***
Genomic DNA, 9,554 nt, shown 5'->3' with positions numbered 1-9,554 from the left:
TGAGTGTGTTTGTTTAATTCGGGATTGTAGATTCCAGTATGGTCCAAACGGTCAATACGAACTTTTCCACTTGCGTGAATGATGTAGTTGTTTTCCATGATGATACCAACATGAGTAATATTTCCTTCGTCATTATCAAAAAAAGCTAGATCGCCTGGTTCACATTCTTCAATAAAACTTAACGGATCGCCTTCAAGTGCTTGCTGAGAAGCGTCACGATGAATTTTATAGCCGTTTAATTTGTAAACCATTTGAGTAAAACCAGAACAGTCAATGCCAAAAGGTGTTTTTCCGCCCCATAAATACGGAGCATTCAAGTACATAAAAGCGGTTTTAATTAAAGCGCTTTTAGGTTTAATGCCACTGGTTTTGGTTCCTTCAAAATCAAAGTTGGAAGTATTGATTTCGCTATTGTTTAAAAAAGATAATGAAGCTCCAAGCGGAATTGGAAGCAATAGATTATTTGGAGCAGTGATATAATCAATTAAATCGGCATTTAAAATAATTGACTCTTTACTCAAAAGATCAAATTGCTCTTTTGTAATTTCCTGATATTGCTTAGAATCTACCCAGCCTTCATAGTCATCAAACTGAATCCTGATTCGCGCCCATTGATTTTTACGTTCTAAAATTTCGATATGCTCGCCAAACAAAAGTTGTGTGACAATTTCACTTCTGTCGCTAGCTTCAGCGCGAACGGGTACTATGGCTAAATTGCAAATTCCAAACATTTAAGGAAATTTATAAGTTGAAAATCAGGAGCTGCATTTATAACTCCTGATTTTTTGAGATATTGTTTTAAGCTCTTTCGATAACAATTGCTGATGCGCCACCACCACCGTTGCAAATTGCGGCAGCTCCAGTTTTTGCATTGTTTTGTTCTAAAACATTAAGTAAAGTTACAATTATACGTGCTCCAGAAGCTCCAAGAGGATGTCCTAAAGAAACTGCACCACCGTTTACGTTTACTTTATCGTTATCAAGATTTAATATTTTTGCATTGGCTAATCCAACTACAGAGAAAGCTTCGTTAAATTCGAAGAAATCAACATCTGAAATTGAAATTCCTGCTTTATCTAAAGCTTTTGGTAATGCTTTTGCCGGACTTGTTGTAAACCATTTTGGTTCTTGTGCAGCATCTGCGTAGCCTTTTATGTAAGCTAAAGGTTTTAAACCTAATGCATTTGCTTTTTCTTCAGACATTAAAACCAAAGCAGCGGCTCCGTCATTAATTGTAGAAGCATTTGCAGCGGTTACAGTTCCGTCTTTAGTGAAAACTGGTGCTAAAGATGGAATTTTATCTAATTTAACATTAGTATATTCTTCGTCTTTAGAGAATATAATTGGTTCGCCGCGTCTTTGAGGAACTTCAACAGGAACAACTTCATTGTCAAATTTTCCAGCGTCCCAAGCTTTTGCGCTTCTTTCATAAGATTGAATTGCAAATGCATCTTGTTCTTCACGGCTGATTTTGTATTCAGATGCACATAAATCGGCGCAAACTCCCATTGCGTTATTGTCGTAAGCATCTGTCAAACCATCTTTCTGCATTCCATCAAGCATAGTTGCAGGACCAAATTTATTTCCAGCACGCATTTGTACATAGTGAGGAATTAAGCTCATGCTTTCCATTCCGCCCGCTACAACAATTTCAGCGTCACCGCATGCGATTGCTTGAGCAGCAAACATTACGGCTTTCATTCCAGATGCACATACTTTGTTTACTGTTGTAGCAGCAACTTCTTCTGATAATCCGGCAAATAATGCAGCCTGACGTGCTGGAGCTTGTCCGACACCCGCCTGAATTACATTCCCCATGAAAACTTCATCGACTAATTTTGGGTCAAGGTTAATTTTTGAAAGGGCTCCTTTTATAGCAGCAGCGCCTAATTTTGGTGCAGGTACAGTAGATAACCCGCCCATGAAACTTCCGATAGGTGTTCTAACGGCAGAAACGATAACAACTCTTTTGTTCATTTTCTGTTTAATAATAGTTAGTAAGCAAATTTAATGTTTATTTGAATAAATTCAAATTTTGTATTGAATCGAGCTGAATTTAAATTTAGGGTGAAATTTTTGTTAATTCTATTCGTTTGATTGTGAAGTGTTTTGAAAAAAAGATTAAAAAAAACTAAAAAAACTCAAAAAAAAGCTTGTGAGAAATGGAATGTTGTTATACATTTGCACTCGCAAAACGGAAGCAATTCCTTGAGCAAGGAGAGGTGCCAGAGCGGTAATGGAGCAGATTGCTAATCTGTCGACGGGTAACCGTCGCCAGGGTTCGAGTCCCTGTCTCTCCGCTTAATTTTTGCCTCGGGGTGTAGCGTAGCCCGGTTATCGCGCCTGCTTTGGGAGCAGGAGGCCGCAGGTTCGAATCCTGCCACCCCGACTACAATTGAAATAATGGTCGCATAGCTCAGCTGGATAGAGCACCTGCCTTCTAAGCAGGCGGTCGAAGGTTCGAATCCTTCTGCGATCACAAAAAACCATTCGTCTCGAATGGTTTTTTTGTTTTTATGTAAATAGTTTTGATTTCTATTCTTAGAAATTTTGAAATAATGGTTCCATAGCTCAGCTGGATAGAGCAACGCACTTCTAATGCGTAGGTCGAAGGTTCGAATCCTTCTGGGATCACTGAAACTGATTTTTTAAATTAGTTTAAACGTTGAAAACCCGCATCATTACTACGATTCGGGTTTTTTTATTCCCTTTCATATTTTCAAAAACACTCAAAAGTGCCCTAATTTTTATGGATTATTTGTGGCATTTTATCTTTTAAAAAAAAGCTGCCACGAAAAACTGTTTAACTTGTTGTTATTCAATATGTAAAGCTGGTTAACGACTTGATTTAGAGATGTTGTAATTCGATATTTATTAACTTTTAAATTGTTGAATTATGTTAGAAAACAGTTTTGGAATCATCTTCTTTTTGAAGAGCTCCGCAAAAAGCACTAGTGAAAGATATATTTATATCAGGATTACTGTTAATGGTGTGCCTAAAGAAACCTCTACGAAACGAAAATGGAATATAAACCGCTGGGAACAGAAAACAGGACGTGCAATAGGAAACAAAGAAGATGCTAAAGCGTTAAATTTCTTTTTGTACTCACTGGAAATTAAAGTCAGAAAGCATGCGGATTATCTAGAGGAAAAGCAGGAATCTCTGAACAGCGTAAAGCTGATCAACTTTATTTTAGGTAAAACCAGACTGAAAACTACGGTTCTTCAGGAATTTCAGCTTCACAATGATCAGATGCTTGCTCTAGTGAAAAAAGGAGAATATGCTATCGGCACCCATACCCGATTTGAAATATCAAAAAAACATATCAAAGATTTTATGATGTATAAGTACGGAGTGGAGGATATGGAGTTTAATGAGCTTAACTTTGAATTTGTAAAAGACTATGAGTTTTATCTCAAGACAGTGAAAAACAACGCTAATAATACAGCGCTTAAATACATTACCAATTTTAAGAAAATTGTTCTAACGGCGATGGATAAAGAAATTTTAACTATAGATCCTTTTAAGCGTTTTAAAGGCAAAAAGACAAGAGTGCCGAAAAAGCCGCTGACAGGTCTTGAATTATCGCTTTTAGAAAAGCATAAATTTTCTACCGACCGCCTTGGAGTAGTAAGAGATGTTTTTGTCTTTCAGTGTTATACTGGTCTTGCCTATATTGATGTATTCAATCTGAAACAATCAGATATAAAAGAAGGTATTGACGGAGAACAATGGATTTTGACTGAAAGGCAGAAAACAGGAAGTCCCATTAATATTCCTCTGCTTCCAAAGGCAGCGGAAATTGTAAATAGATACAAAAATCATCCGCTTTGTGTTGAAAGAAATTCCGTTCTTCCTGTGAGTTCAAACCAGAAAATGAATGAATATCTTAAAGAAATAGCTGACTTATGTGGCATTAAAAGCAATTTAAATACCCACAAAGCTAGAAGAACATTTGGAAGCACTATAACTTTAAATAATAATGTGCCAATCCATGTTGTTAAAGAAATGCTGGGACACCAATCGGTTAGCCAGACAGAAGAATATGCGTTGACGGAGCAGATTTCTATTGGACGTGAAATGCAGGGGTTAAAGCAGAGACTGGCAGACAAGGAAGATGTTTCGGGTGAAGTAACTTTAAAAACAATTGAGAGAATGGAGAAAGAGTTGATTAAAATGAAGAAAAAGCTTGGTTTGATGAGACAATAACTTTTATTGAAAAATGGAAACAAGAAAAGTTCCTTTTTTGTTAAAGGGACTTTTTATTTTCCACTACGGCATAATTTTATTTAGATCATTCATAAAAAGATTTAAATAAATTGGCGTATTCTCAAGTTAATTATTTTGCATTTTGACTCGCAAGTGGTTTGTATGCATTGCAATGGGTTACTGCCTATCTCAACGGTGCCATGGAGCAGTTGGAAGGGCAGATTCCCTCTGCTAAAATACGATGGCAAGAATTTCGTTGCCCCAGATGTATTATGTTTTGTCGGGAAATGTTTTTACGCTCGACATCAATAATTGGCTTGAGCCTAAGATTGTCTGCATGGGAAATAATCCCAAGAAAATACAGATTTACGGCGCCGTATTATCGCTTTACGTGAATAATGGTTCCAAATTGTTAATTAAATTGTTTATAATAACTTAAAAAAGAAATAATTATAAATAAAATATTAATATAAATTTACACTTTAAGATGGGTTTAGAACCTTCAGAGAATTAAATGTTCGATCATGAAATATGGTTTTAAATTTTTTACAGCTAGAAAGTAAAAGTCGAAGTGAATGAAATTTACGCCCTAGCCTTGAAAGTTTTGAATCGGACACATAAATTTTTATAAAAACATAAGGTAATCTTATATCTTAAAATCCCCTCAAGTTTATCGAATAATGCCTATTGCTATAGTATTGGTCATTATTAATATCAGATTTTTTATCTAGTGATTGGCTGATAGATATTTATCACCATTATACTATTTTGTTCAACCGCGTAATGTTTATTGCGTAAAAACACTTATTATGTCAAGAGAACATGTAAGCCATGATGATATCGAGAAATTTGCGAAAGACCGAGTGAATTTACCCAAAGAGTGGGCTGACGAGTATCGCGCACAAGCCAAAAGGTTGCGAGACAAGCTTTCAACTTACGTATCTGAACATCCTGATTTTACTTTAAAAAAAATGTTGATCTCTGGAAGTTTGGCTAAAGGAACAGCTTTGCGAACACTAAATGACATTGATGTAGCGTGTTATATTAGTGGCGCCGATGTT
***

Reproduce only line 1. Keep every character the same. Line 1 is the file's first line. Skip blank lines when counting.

Genomic DNA, 9,554 nt, shown 5'->3' with positions numbered 1-9,554 from the left: